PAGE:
A group of researchers from the University of Graz have investigated the arsenic speciation in the most popular cultivated and wild-grown edible mushrooms in central Europe.
Edible mushrooms are popular around the world, especially in the cuisine of Europe and Asia. According to the information provided by the ‘Food and Agriculture Organization of the United Nations’ (FAO), Europe has the second largest share of cultivated and collected mushrooms. Mushrooms are chosen for their taste and their high proportion of proteins and other essential or healthy nutrients, but they can also accumulate toxic elements such as cadmium, mercury or arsenic. The new study:
Since the toxicity of trace element species depends on the chemical structure, it is not the total element content that is informative for a risk assessment but the distribution of species. This is particular of interest for arsenic, with the inorganic As species (iAs), including arsenite (AsIII) and arsenate (AsV), being usually regarded as the most toxic forms, while some organic species such as arsenobetaine and arsenocholine are considered to be non-toxic or much less toxic. Anyhow, mushrooms show a high diversity in their arsenic species distribution, with even new naturally occurring species being found recently. It is therefore of interest to investigate the arsenic species profile of the most often consumed mushrooms in Europe.
A group of researchers from the University of Graz have investigated the arsenic speciation in the most popular cultivated and wild-grown edible mushrooms in central Europe. The total arsenic concentration and speciation of 93 mushroom samples were investigated with inductively coupled plasma mass spectrometry (ICP-MD) and high performance liquid chromatography coupled to ICP-MS.
Total arsenic was determined after digestion with nitric acid in a microwave assisted digestion system held at 250°C for 30 min. Arsenic was measured by ICP-MS with helium in the collision cell. External calibration in the range of 0.1 - 100 µg/L As was performed with germanium as internal standard. Results for the different mushrooms were between < 0.004 to 1.02 mg/kg dry mass.
| ||The lowest mean total arsenic value was found in the samples of Pleurotus eryngii (0.004-0.012 mg/kg)|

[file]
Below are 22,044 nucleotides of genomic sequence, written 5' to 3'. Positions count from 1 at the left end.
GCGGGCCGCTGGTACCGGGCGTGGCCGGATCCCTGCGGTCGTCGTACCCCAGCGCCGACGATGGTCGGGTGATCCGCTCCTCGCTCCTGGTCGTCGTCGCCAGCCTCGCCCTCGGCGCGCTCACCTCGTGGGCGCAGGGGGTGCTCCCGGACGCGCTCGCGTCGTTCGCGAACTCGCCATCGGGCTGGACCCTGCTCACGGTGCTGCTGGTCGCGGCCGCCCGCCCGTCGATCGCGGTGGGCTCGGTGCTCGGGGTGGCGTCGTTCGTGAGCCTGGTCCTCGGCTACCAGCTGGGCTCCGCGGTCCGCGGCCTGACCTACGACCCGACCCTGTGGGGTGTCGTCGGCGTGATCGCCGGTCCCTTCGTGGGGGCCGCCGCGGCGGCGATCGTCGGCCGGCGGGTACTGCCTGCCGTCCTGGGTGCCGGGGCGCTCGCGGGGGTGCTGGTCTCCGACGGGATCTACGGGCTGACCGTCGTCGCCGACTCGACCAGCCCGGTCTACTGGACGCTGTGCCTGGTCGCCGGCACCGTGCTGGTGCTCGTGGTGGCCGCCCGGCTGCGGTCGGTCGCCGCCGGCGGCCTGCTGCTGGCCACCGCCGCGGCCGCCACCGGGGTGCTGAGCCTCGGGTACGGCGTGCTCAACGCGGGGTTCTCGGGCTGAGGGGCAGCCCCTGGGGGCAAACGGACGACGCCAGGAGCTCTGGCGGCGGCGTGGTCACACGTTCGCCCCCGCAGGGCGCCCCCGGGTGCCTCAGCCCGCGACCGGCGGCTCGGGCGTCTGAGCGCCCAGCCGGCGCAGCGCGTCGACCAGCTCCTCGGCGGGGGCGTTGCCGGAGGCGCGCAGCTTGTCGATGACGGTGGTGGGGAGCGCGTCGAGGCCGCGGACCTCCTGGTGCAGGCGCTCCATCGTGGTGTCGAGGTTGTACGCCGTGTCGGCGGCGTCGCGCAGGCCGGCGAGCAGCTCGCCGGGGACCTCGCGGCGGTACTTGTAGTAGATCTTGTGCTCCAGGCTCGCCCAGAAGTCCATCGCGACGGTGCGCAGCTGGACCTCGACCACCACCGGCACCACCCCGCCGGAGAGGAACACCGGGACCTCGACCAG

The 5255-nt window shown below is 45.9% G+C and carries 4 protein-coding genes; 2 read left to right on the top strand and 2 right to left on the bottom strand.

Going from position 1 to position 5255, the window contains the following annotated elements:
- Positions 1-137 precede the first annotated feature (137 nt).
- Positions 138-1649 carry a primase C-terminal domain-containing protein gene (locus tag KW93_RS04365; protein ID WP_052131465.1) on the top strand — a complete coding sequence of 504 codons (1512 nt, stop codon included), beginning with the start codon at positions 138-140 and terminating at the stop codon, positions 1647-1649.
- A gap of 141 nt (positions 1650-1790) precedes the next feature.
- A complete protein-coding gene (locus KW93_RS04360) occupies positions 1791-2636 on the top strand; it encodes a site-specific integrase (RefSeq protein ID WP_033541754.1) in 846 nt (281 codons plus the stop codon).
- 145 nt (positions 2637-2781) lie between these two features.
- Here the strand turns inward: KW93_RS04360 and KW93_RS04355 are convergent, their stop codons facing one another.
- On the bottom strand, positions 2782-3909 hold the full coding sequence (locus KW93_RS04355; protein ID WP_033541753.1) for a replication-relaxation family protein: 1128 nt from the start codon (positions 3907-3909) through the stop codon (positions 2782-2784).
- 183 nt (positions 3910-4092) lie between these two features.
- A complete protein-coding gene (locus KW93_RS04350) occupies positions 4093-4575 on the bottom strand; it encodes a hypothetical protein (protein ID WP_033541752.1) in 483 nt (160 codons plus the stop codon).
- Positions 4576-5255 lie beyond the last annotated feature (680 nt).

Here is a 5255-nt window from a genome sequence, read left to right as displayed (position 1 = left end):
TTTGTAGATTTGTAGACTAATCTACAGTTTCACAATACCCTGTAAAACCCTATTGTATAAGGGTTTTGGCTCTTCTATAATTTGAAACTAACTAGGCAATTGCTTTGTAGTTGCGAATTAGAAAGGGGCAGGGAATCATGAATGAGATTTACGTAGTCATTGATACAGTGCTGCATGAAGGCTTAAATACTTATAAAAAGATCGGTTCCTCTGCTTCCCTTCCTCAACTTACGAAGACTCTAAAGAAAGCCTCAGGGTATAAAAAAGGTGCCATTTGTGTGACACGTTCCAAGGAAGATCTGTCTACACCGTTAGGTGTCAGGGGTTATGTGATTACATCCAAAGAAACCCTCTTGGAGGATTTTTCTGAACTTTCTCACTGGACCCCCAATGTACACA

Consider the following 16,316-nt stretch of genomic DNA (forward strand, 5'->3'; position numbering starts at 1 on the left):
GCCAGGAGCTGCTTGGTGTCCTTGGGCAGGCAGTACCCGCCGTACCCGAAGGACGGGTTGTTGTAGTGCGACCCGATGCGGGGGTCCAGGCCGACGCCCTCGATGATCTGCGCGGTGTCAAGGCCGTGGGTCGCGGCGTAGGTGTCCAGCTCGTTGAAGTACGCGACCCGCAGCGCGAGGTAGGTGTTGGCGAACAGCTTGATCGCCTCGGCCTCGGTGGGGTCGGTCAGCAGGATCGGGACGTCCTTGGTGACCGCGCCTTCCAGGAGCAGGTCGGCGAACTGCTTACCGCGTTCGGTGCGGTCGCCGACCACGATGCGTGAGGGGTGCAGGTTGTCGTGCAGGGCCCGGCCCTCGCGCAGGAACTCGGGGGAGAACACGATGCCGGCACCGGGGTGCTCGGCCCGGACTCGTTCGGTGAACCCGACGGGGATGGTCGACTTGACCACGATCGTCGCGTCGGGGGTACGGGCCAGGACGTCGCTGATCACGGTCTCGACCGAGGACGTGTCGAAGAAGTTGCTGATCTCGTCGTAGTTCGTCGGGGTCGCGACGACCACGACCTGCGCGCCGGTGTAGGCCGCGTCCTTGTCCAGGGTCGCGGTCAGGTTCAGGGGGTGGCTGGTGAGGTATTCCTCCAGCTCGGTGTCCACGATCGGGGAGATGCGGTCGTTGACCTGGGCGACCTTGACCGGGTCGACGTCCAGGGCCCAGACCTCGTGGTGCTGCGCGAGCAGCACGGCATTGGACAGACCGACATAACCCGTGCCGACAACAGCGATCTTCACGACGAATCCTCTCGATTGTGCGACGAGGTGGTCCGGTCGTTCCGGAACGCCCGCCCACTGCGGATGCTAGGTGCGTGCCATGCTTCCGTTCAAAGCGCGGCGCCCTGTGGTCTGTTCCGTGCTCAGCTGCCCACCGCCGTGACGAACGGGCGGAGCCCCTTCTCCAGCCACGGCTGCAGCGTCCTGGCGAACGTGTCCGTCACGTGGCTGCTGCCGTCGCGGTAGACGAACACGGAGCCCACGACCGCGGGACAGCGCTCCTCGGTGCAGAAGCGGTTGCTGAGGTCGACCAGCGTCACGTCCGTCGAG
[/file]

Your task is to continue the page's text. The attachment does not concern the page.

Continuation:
| ||The highest mean total arsenic value was found in Macrolipiota procera (0.54 ± 0.26 mg/kg). |
While in general the total arsenic mass fraction covers a wide range, the
wild mushroom tends to higher values than the cultivated ones.
For arsenic speciation analysis about 200 mg of each sample was mixed with 4 mL of ultrapure water and sonicated in an ultrasonic bath at room temperature for 15 min. Following extraction, the samples were centrifuged for 10 min and filtered through 0.2 µm Nylon syringe filters. In order to ensure complete oxidation of labile trivalent or thiolated species, one of the extracts of several selected samples was additionally heated at 40°C for 60 min after addition of hydrogen peroxide. Speciation analysis was carried out by HPLC-ICP-MS with an anion-exchange method as well as a cation-exchange method.
External calibration in the range of 0.05-100 µg/L As was performed for each species. For controlling the quality of measurements, iAs was measured in NIST SRM 1640a Water reference materials and the speciation was studied in IPE-120 Agaricus bisporus (WEPAL, Wageningen). Results obtained of these measurements were in good agreement with certified values or published data.
Extraction with water gave good to excellent extraction efficiencies up to 94 % for most samples with the exception of C. cibarius (only 38 %). The column recovery (ratio between the sum of all species to the total arsenic in the extract) ranged between 79 and 112% with an average recovery of 97%. The most common As species found in the mushroom fruit-bodies were dimethylarsinic acid (DMA), methylarsonic acid (MA), arsenobetaine (AB) and inorganic arsenic (iAs). Less frequently occurring were tetra-methyl-arsonium (TETRA), arsenocholine (AC) and trimethylarsine oxide (TMAO). Some traces of trimethylarsoniopropionic acid (TMAP or AB2), dimethylarsinoylacetic acid (DMAA) and homoarsenocholine (AC2) could also be detected, besides several unknown As species. In general, the As speciation was similar for samples of the same mushroom species. Yet the distribution of As species was quite different for different mushroom types.
When evaluating the health risk related to the arsenic species being found, the authors concluded that for the worst case scenario still 2 kg of mushrooms could be consumed per day.
The original publication
Martin Walenta, Simone Braeuer, Walter Goessler, Arsenic speciation of commonly eaten mushrooms from central Europe,
Environ. Chem. (2023). DOI: 10.1071/EN22069
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last time modified: November 26, 2023